There is no need for any special control over the English language to read this book; it might even bother you in the early chapters, as it bothered me. However, as I read on, I realized that I was reading young Ari’s thoughts and interactions; Benjamin Alire Sáenz’s novel was far away in the distance. The prose grows with the boys, maturing and improving just as you would expect teenagers to. There aren’t many compound sentences or large words in this book, and every word is important to every sentence. The shortest sentence has the ability to bring out the strongest of emotion. It is poetry.

Part of me wishes that I could’ve read this book when I was the same age as the main characters. They are both so different: You will fall in love with Ari’s acceptance of solitude, in a way, loneliness; Dante’s quirky nature and love of life is a breath of fresh air, yet they fit together like peas in a pod. Every time the boys would call each other weird and every moment they spent together talking about the most mundane things – it felt like I was there, experiencing their friendship and their bond.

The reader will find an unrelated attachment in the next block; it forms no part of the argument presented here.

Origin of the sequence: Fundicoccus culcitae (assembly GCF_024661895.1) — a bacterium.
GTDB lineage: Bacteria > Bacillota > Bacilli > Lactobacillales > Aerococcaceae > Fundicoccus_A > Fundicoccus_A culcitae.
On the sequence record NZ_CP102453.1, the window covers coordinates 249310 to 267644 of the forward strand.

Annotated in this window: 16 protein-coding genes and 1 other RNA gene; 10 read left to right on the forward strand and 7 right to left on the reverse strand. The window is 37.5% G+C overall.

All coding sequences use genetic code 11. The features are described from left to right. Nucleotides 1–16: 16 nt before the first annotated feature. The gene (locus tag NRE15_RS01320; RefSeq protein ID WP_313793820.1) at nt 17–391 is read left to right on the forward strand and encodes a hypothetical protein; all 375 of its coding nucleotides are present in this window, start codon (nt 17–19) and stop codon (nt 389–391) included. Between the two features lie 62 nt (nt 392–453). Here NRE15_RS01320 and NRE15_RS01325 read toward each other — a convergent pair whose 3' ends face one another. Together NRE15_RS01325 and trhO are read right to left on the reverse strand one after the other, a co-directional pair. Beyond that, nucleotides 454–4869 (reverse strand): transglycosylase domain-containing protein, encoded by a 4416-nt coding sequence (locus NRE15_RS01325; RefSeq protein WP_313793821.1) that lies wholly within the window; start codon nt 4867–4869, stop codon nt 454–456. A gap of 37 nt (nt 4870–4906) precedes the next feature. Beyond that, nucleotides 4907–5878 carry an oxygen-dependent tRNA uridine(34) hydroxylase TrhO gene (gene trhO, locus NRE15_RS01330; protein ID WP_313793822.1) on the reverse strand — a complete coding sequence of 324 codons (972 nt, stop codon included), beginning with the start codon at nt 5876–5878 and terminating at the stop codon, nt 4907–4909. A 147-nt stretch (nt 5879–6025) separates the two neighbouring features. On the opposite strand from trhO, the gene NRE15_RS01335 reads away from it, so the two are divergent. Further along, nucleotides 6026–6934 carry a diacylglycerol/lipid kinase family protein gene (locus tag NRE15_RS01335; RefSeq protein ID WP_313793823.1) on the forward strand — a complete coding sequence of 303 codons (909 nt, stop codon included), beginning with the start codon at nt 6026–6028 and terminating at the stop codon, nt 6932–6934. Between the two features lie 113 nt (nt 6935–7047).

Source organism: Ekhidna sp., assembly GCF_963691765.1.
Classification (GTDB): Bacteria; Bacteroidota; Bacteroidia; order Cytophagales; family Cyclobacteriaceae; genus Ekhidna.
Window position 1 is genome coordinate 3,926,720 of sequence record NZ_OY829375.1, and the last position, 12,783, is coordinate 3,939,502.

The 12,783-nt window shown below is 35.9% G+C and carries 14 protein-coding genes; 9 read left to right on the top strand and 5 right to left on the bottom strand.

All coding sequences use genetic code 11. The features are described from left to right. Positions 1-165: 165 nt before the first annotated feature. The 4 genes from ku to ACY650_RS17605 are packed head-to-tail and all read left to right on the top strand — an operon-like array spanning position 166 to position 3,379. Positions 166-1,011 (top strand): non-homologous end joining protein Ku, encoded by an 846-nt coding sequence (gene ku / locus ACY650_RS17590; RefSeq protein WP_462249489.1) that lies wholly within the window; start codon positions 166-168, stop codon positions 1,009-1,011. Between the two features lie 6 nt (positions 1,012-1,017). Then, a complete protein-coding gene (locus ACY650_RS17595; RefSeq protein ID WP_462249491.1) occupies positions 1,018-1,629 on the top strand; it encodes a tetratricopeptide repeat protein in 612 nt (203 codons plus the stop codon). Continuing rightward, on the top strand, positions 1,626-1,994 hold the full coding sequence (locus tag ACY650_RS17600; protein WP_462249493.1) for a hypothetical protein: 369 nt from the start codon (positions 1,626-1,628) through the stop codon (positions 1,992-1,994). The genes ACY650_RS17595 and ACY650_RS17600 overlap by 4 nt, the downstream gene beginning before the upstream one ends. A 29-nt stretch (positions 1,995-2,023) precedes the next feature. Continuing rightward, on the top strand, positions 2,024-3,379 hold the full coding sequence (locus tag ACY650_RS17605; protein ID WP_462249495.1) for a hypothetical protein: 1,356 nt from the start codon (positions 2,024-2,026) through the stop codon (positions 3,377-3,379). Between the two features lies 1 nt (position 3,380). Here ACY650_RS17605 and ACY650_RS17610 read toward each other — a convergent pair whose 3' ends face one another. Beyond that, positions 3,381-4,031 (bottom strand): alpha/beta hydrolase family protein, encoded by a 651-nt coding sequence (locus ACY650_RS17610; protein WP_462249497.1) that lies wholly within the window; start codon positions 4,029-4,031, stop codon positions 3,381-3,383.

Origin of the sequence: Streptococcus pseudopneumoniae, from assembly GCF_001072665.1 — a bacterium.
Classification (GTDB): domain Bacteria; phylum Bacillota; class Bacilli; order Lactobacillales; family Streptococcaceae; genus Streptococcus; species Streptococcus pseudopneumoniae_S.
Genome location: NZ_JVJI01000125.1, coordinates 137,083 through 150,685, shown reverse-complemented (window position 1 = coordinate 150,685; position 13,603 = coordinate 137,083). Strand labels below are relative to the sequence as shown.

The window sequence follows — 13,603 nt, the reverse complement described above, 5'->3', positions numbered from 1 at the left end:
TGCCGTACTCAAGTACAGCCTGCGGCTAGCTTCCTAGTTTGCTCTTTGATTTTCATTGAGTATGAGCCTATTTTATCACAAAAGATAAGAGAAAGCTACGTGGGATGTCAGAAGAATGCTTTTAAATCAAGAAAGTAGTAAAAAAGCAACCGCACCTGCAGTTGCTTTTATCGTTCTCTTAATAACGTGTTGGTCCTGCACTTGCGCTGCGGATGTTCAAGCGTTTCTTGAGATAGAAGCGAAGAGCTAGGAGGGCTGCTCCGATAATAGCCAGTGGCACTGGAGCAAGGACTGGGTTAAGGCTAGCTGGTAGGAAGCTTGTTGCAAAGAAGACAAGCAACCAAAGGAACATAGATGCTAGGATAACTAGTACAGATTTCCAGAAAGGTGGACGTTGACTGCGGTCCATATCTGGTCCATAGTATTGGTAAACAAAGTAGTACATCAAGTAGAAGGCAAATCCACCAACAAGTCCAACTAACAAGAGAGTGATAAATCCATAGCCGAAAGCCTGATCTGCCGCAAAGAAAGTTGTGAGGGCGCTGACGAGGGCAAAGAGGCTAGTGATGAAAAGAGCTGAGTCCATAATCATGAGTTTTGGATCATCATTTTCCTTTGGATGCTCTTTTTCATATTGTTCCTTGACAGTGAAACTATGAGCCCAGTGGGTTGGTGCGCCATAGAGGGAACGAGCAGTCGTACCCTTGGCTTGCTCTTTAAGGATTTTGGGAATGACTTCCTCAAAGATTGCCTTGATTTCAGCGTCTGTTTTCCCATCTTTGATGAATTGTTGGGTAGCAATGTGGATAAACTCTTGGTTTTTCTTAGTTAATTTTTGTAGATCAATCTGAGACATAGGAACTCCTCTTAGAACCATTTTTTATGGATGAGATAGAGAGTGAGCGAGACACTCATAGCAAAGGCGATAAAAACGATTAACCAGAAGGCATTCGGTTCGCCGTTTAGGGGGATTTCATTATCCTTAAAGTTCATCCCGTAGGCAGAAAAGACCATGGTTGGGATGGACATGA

The best part about this book is that you can read it twice, thrice or a dozen times and it will still get you; it will still rock your emotions and make you feel things for these people and families who now firmly exist in your life forever.

Someday, I’m going to discover all the secrets of the universe.


This was my first attempt at reviewing anything at all. I chose a book that is very fresh in my mind even though I read it 3-4 months ago, simply because of how much I love it and how good it is. Hope I did it justice!


The Exam Collection

I haven’t updated my blog in a while – roughly 40 days – however, this is far from a dead blog. While I haven’t had the time to sit in front of my laptop and churn out a large piece of fiction or write a post about my study experiences, I’m constantly jotting down notes at the edge of my textbook or typing out rough ideas in an appropriately named Android app called ‘Scribble’.


The following two flash fiction pieces were two of my earliest, edge of the textbook notes. Hope you don’t find them as traumatizing as my college professor, who read them after catching me not paying attention in her class, did.



She wrote down her darkest secrets on paper.

They found her with paper cuts on her wrists.



An illness took her child and left her depressed.


She heard the sound and felt like a mother again.